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On Monday, March 7, nearly 100 tech professionals filled Bizible’s office to listen to Moz CEO Sarah Bird during Pipeline Marketing Playbooks.

She openly discussed her start as an attorney, the early days of Moz and her rise to CEO, along with the company’s core values and how those have shaped the Moz community.

Sarah started at Moz in 2007 as the company’s 8th employee and now oversees more than 35,000 customers and the world’s largest online marketing community, featuring over 500,000 marketers from around the globe.

Through Sarah’s candid discussion, attendees learned about the the ups and downs of start-up growth and how Moz made it through the rough times to build a bigger, better brand. Read on to discover how TAGFEE laid the framework for company growth and helped Moz build and shape a positive community.



In the first year of Moz, the team met to brainstorm and write down what the company values should be. The original list included Quality, Respect and Transparent. Right away, they noticed the benefit the list provided. During hiring decisions, firing decisions and team meetings, Quality, Respect and Transparency were top of mind.

After a year it was apparent the benefits these values provided, but the team felt they could do better. At this point Moz was around 25 employees, so they did an audit and developed a new list.

Quality was removed. Sarah says they had to acknowledge that Moz was not a perfectionist organization. Rather than waiting until something was perfect to publish, the culture revolved more around “try it out and we’ll fix it.”

Respect was also removed. Although respect is a positive value, the team felt like it was something you’re forced to give and that didn’t send the full message they wanted.

Through this discussion, TAGFEE was born.

Transparent and Authentic

The goal at Moz is to be as open and honest as possible. They share the inner workings of the company, good or bad, and discuss mistakes as a way to learn and be better in the future.

This comes through in the Moz blog, where founder Rand Fishkin openly discussed company adversity as well as his own struggles with depression.

Sarah says it’s easy to want to jump to the expert stage and portray yourself and the company as knowing everything there is to know, but authenticity is about inviting people on the journey with you.

“It’s the difference between ‘I’m going to tell you what to do, and hey, let’s go together,’ you and me we’re working on the same stuff,” she says. “Try new things, be authentic, have a voice, be human.”


Moz is known for having some of the best employee benefits in the industry, including 150% match on charitable contributions and a yearly vacation stipend. But being generous extends outside the company walls as well.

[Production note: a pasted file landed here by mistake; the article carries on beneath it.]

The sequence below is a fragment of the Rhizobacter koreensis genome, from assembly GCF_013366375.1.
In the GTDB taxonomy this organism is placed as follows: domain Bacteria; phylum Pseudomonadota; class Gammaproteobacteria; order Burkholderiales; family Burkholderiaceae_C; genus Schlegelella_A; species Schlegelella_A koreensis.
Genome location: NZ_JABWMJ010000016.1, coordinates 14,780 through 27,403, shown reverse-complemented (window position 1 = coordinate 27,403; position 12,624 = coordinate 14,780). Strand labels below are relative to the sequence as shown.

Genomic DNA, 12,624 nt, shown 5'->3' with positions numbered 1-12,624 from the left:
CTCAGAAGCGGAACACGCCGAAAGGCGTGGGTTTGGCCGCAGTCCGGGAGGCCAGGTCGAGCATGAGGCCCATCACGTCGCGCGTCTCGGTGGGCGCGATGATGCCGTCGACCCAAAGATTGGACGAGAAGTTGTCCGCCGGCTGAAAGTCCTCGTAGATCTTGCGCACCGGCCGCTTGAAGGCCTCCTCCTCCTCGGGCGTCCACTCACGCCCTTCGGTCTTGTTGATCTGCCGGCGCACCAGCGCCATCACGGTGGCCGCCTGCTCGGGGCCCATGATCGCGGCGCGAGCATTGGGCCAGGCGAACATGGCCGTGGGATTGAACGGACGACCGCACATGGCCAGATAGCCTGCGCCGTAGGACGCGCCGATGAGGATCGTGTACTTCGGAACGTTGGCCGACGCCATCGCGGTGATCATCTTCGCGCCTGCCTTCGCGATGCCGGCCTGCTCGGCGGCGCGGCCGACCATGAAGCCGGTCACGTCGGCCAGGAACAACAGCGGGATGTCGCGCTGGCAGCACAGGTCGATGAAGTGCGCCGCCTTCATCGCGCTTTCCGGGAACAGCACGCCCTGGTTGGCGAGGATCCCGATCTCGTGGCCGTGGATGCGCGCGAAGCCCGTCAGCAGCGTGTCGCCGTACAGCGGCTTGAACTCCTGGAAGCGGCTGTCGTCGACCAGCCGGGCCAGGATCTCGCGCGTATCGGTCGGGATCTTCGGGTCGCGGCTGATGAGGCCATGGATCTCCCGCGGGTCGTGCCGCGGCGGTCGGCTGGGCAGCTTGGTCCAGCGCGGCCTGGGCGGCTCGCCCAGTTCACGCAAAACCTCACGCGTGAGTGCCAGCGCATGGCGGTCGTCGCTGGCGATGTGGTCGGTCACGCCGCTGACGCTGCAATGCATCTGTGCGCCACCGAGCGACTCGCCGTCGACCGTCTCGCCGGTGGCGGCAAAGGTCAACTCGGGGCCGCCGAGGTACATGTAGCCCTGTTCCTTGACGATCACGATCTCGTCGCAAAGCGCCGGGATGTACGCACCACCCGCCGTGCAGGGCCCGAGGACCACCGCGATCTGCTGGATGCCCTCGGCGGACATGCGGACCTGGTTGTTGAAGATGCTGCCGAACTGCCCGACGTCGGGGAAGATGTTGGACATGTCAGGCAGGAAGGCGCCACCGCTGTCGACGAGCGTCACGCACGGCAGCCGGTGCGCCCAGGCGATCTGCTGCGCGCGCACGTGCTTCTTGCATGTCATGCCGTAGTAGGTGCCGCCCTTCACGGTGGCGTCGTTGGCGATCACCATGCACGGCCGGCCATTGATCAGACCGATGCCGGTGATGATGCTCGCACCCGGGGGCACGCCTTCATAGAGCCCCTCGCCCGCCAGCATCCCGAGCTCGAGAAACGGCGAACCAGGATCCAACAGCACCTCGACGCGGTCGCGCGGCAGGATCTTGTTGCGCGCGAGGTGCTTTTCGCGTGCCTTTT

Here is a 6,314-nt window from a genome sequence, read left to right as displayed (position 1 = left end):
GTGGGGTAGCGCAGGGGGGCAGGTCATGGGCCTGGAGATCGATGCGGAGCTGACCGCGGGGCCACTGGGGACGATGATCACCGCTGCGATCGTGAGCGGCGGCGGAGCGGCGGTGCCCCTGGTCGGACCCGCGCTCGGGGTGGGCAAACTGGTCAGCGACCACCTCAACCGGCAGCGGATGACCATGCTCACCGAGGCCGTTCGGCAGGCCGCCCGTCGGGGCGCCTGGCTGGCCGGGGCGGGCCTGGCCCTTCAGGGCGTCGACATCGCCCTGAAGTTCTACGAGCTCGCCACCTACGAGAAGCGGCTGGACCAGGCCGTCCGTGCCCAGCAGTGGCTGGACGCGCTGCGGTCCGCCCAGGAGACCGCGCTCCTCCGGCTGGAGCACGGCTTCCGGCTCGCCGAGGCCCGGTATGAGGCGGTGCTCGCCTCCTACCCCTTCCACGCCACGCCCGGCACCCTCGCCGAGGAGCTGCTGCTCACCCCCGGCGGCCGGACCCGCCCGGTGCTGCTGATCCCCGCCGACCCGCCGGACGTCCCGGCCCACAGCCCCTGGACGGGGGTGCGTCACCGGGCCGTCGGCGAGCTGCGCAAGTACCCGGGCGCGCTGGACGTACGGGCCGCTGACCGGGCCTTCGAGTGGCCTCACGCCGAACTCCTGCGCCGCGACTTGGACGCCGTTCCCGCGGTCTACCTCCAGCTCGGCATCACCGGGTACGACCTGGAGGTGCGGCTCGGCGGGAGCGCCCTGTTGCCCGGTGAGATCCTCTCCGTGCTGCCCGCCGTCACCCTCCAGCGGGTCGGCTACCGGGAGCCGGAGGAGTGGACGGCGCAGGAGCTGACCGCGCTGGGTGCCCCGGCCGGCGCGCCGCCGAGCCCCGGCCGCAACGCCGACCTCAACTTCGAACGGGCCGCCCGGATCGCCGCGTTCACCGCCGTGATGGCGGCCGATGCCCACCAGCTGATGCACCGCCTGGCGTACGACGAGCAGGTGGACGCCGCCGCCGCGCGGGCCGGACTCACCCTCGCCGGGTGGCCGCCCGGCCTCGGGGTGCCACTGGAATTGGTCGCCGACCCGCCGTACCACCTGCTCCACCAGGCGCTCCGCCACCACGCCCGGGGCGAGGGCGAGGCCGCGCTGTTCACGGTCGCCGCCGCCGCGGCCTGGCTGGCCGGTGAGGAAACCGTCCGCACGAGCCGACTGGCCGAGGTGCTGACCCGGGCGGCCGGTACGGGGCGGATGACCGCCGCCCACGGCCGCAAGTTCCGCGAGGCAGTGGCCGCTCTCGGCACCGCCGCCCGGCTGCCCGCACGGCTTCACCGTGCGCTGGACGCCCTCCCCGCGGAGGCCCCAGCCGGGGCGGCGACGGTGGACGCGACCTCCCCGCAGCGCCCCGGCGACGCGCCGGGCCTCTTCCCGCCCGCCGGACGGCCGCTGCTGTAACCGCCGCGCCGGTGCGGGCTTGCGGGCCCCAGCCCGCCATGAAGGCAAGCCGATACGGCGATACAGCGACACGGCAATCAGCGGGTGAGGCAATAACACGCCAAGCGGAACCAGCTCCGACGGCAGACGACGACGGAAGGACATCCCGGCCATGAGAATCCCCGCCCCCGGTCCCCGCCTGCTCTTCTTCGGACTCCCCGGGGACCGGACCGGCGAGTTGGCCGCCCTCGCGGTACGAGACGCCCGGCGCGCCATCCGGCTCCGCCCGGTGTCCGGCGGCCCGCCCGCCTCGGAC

The Moz website offers a number of tools and guides for individuals to educate themselves for free. The community also features a Q&A section with an indispensable amount of knowledge from marketing peers.

In addition to free educational resources, Moz also partners with a number of nonprofits including Girls Who Code, Techbridge and Returnship to give back to the community and empower individuals to pursue careers in tech.

“There is a myth in Seattle that technologists don’t care about social issues, that they don’t care about civic engagement, that they don’t care about communities,” she says. “I personally experience that to be wrong.”


Sarah says she is the one who insisted on adding Fun to the core values. When evaluating if someone is going to be a good fit at Moz, they ask themselves “does this person bring joy to their work?” In hindsight, she says she would have chosen the word optimistic or positive, because ‘fun’ sometimes has the connotation of being shallow.

“It’s not just fun, but it’s that belief that things can be better, to find something positive about that moment of failure,” she says.

It comes down to looking at mistakes as a way to grow and improve in the future.




When the team chose to remove Respect, it was replaced with Empathetic because the word has a much deeper meaning. “If you really put yourself in that other person’s shoes, if you try to feel what they are feeling, more of the right stuff will happen,” Sarah says.

Moz has made it its mission to be respectful toward coworkers, customers and the community, while avoiding negativity, gossip and insults.

This has created an online community that is truly professional and includes discussions that are encouraging, with spirited disagreement that is never hateful. You can actually read the comments on the Moz blog and they are very proud of that fact.


The last value of TAGFEE, is Exceptional. It’s the belief that carving your own, new path is the best possible route. Don’t rely on traditional standards of how things should be done. Instead, challenge the norm, take chances and erase stereotypes.

Through this set of six values, Moz has redefined business and built a passionate community centered around helping each other.

Although the community has clear business value, operating from the platform of value and passion has, and will always be, the main goal.

“The only reason we have a good community, is because we have a good community. I respect that,” Sarah says. “It’s the people there that do amazing stuff. But the community creates its own value, it’s not us. I’ve been really mindful of that.”

Click here to watch a full video recording of the Pipeline Marketing Playbooks discussion.